Saturday, 17 August 2013

More about Edinburgh's Giant Pandas

I saw someone looked like him
eating a baguette in a pub
Humans seem to find pandas attractive because of their habit of sitting upright, with their hind legs in front of them, eating bamboo which they hold in their paws with the help of a modified bone that acts like a thumb. The round face and warm fur coat also help raise their attractiveness.

The news that one of the Giant Pandas rented to Edinburgh Zoo might be pregnant raised a flurry of interest recently. They are big, cute and endangered. Unfortunately for the romantics who assign human motives to animals, if Tian Tian is pregnant it will be the result of artificial insemination (the pandas have separate bedrooms... err enclosures and Tian Tian “showed signs that were not conducive to mating- yes they get headaches too!).

The zoo already strictly regulates panda viewing while trying to avoid the Kit-Kat panda syndrome. If a cub arrives the resulting boost in visitors might make it necessary to register your child at conception to ensure they can see a giant panda. However September when the Festival is over and visitor numbers drop would be a good time to visit.

Where did the panda get its name?

Nobody is sure why they are called Pandas, though in the UK they gave their name to a type of pedestrian crossing and the old fashioned black and white police car. One possibility is the Nepalese word Ponya which may refer to their “thumb”. Chinese records generally refer to the panda as a some form of bear.

Panda Facts

The Giant Panda is sometimes considered to be a living Fossil, like the Coelocanth and its status as an endangered species reliant on conservation to survive strengthens that impression. The panda is a bear and its nearest relative is the South American spectacles bear. The commonest species of Giant Panda is black and white (ebony and ivory) though on subspecies is brown and white, which may be good camouflage in its native environment, which consists of snow and rocks.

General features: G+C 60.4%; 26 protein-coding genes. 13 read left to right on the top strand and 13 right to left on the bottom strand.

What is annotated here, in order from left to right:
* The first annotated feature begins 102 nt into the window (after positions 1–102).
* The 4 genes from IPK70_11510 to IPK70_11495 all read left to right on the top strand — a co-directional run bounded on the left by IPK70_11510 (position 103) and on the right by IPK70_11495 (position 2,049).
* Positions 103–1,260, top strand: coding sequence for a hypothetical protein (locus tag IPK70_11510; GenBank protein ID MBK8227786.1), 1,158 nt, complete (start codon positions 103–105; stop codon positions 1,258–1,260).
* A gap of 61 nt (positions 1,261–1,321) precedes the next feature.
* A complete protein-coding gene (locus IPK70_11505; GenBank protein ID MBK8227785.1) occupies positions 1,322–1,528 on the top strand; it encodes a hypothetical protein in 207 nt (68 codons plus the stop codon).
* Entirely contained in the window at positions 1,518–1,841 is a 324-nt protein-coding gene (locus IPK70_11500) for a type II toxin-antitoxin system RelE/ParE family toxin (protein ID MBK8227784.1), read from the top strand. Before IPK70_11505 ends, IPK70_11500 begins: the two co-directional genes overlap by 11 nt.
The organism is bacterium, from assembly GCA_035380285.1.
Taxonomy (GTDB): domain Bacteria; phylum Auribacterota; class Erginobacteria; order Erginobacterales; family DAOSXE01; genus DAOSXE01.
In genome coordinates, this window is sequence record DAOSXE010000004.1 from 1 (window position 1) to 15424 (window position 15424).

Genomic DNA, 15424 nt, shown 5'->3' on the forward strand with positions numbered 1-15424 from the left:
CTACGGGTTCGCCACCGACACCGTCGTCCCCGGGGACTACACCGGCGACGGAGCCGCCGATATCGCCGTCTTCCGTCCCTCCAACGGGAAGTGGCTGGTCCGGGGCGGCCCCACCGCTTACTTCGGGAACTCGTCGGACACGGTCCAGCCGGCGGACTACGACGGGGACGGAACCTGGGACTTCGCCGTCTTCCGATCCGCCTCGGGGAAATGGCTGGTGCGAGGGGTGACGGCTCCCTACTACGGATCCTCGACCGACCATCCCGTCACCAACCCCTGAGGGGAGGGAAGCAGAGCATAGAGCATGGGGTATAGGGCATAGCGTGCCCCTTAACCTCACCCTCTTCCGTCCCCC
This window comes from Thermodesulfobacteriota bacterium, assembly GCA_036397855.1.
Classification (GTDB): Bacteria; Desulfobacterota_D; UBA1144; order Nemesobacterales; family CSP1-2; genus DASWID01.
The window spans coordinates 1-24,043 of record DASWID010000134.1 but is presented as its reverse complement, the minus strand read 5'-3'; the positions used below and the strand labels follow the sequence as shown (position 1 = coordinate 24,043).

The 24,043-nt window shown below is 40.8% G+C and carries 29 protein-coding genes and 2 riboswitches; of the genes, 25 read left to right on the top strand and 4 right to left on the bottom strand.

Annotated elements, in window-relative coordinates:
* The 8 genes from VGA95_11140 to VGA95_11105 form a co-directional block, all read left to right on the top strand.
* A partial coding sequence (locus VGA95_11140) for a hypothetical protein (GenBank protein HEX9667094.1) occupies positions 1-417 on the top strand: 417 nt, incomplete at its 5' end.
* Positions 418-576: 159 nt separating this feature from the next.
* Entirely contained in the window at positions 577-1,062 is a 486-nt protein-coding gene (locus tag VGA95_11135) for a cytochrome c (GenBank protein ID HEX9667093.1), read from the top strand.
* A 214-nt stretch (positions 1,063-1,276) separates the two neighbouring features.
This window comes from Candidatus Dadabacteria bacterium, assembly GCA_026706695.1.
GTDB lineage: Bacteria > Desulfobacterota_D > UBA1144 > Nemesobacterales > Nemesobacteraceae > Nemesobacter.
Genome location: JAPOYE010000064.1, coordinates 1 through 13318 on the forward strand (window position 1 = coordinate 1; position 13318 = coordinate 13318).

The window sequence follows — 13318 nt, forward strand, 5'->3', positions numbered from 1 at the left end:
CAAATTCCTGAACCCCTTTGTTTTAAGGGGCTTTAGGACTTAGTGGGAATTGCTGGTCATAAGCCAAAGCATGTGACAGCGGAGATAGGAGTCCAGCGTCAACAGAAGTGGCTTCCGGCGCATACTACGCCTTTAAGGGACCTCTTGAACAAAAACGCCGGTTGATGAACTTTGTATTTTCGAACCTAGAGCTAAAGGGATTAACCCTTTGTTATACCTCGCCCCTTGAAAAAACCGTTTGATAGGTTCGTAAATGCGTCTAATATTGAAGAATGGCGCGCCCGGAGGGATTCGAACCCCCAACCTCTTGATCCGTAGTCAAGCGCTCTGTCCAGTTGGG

The panda largely eats bamboo which it holds using is “thumb” and since each species of bamboo dies off for the winter at different times it needs to be able to access at least two of the 25 species it eats. It eats 20-30 pounds of bamboo a day, needing to eat this much because it still has the digestive system of a carnivore and gets little value from the bamboo it eats. As result it produces vast amounts of fertiliser ( allowing more bamboo to grow), though it seems Edinburgh Zoo does not yet bag and sell it to souvenir hunters or gardeners. Since its food does not give it a lot of energy the panda avoids unenecessary activity and tends to be a solitary animal. It also avoids areas with steep slopes. It is large because a large body means a low surface area to volume ratio and that in turn allows it to have a less active metabolism that allows it to survive on bamboo, and its round face is the result of its powerful jaws needed to crush the bamboo. It will also eat meat, fish and eggs when these are available.

Pandas are solitary and adults have their own terittory while females, like human females, do not tolerate other females on their territory. After mating the male leaves the female to raise the cubs alone. This is another trait shared with humans. Although generally docile the panda has been known to attack humans though this may be a result of irritation not aggression.

Pandas and humans.

They are slimmer in the wild
Pandas used to be considered rare and noble creatures but were rarely considered to have medical uses (unlike the rhinoceros) though its urine was recommended for dissolving accidentally swallowed needles and tea fertilised by panda dung, as well as being the most expensive in the West has been touted as healthy, if only by those selling it. There are tantalising accounts in Chinese records of animals that might be pandas but no pictures of pandas before the 20th century.

The first live Panda was seen in the West in 1916 and Theodore Roosevelt Jr was the first Westerner to shoot one in the 1920s with the first live Panda reaching London in 1938.

The Wrap

The Panda is an interesting animal and its thumb and habit of sitting upright while eating endear it to humans. Its range has shrunk from a large part of SE Asia to a few mountain regions in China, a lot of this being the result of human destruction of its hbitat for farming, forestry and other purposes. As would humans they lose a lot of interest in mating once in captivity, though they seem to breed well in the wild. Estimates of the wild panda population have risen recently and it seems that while still endangered they are less in danger than before.

Edinburgh Zoo is celebrating its centenary year in 2013 and a Panda cub would be a nice addition to the year. It is only a short drive from the Bed and Breakfast, and as I said above, it is perhaps best visited in the off-season. Remember there are more than Pandas there and try to stay for the Penguin Parade.

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